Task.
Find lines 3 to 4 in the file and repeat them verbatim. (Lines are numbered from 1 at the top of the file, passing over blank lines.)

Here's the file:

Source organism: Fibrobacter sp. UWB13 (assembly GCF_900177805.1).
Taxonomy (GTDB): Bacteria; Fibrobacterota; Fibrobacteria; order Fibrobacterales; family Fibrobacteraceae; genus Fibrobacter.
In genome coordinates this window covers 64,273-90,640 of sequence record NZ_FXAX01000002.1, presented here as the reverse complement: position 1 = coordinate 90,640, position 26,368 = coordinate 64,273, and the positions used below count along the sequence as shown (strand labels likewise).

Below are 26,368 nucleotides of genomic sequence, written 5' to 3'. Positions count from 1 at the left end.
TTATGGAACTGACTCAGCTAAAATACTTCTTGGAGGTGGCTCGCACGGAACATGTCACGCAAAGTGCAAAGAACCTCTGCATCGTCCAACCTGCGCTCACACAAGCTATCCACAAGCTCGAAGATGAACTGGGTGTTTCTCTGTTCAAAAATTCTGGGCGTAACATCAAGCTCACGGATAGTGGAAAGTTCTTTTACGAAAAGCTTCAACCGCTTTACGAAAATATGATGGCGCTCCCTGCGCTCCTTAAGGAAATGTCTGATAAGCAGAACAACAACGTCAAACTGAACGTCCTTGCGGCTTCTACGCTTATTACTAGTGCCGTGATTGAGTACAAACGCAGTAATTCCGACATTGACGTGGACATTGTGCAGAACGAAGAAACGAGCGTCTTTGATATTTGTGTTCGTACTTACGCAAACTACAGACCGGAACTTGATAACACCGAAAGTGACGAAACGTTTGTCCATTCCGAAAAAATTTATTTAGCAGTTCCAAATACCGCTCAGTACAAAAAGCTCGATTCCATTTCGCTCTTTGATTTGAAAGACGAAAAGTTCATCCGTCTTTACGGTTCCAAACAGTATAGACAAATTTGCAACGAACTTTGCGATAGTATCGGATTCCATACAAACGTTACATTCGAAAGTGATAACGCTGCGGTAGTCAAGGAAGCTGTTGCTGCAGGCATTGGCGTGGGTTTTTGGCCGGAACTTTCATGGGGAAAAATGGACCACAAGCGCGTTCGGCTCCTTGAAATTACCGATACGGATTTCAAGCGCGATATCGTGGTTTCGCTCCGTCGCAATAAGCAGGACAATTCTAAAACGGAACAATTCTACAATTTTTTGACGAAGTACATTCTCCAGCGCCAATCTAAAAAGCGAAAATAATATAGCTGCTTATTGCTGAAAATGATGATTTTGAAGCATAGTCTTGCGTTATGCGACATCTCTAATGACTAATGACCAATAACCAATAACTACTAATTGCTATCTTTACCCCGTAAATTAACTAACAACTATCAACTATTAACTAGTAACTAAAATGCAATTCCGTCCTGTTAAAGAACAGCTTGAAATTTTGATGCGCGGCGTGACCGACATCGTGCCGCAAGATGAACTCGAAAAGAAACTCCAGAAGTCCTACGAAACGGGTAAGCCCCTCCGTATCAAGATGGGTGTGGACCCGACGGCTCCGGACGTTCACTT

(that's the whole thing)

In genome coordinates this window covers 64,273-90,640 of sequence record NZ_FXAX01000002.1, presented here as the reverse complement: position 1 = coordinate 90,640, position 26,368 = coordinate 64,273, and the positions used below count along the sequence as shown (strand labels likewise).

Below are 26,368 nucleotides of genomic sequence, written 5' to 3'. Positions count from 1 at the left end.